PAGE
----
Student Research Illuminates Manuscript Mysteries
December 03, 2018
by Franchesca Schrambling BA ’22
Chemistry 365 and English 281—at first glance, the two classes have little in common. Physical Chemistry Laboratory is dedicated to student research projects, while From Scroll to Codex: Working With Medieval Manuscripts offers English students the chance to work with early printed materials.
Yet the two courses are intertwined thanks to a rare tome acquired in 2014 by Aubrey Watzek Library’s Special Collections: an illuminated book of hours from the 15th century, written in both Latin and French and detailing devotional prayers for lay people. Small, portable, missing a few pages, and packed with mystery, the book is a perfect object for interdisciplinary study. Karen Gross, associate professor of English, and Julio de Paula, professor of chemistry and codirector of Pathways to Success in STEM, are teaching the two courses.
Gross and de Paula hope to answer many questions about the well-used and rebounded book’s origins and past. There are still many unknowns about who owned this book, how the book changed hands over the centuries, and even where and when it was printed exactly. Gross says right now that the date of the book is based on style, but if an erased date or otherwise verifiable date could be found, it would greatly propel their search.
“What’s been exciting to me is to see how much people have been shaped by their encounter with the manuscript,” Gross said. “My own research these last few years has been very manuscript based, so it’s been a treat to share this side of me with students. I’ve often thought that using archival materials is a great opportunity for all the liberal arts to come into play—students of language, chemistry, religious studies, art, and history. The work draws on so many different sides.”
De Paula supervises his chemistry students as they conduct non-destructive chemical analysis on materials in the library. This year, his students analyzed the book of hours using x-ray fluorescence to provide information about the chemical composition of pigments. The research falls under an area of chemistry not normally taught in undergraduate chemistry curricula: archaeology and chemistry based on analysis of artifacts. According to de Paula, students love the research, equating it to detective work.
“You have to interpret the data in a way that makes sense and come up with your own meaning,” de Paula explained. “That’s a key challenge of research: you’ll end up with findings that no one else has at their disposal.” For students at an undergraduate level, this is an enormous opportunity—and a huge enigma to try and decode.
Camille Wong BA ’19, achemistry major with a minor in studio art (ceramics), studied the paints within the book’s illumination. The San Francisco native focused on testing the authenticity of the paints by examining their chemical compositions. She then compared the findings with historically documented paint formulas and confirmed that the illuminations did indeed match 15th-century materials. While her previous experience using chemicals in ceramic glazes gave her an edge over her chemistry peers in understanding the process, she asserts that the interdisciplinary approach gave her new insights and perspectives.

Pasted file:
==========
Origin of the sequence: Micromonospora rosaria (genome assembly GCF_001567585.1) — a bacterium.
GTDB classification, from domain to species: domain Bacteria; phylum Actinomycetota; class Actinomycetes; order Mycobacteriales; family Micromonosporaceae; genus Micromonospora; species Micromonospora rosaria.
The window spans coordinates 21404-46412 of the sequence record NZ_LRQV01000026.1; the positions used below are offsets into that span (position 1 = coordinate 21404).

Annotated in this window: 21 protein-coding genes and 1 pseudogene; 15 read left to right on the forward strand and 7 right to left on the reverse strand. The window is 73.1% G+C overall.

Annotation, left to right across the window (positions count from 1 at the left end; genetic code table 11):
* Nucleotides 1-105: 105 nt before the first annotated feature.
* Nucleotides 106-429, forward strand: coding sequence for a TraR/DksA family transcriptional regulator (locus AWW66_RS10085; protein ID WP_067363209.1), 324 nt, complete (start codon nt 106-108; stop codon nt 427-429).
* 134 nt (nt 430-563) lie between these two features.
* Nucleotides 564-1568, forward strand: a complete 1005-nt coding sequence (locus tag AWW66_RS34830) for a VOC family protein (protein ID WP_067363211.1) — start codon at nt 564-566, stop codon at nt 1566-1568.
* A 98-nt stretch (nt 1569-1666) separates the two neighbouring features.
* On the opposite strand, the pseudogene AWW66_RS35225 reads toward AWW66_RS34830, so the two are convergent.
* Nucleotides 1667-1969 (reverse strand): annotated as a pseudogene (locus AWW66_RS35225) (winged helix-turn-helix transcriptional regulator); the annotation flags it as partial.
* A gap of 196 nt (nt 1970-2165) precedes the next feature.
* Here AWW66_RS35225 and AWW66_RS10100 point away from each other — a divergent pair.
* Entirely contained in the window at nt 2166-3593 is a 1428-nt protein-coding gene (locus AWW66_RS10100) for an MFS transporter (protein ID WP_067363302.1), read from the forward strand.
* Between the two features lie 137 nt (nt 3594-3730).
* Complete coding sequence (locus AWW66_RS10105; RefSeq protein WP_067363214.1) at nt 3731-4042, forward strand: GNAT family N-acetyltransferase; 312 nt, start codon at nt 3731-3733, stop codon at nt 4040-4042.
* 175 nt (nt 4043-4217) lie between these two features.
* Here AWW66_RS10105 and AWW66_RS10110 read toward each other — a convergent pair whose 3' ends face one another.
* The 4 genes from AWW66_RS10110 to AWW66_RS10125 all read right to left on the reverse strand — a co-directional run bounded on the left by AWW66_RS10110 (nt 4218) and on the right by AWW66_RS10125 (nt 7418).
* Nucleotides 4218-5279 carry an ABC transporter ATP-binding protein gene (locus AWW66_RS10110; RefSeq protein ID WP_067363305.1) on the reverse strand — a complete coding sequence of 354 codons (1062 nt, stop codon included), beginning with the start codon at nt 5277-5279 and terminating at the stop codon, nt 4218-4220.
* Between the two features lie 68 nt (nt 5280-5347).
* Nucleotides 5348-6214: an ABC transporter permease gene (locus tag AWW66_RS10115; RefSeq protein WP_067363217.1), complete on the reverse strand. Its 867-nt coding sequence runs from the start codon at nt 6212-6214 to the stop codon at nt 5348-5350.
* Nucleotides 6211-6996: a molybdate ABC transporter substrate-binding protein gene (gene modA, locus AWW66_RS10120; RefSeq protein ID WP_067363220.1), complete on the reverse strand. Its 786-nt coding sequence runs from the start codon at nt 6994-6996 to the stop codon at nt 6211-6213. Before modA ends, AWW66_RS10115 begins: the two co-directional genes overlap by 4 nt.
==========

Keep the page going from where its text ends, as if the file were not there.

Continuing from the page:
“I was fascinated by the additional knowledge and skills that other students brought to the table. A few examples include Latin, calligraphy, history (specifically the regional wars and disputes in that time period), fashion (armor, military crests, etc.), and weaponry.”
Engineers’ English 281 class consisted of seven to eight weeks of gathering background information, visiting several local archives, and researching questions that arose in group discussions in the library. There were many different focuses, usually leading to similar conclusions about the manuscript and moving one step closer to understanding its origins. “We worked to uncover the past, and future students will receive that same chance.” Gross hopes to conduct the class again in 2020 or 2021, focusing on historical perspectives or even on another recently acquired book of hours.
With his new group of students in the spring, de Paula will be changing techniques. This time, raman spectroscopy and infrared reflectography will take the reins. Infrared reflectography could make visible layers of paint, possibly discovering if the pages within the book have ever been painted over.
Emily Price BA ’18 studied manuscripts during her time at L&C. The English major, who graduated with honors, is now a doctoral student in English literature at the CUNY Graduate Center in New York City.
“It’s rare for undergraduates to have the chance to work with a medieval manuscript that’s been completely transcribed and investigated, let alone do original research on one whose origin and ownership are still largely a mystery, so this project was really an incredible opportunity,” said Price.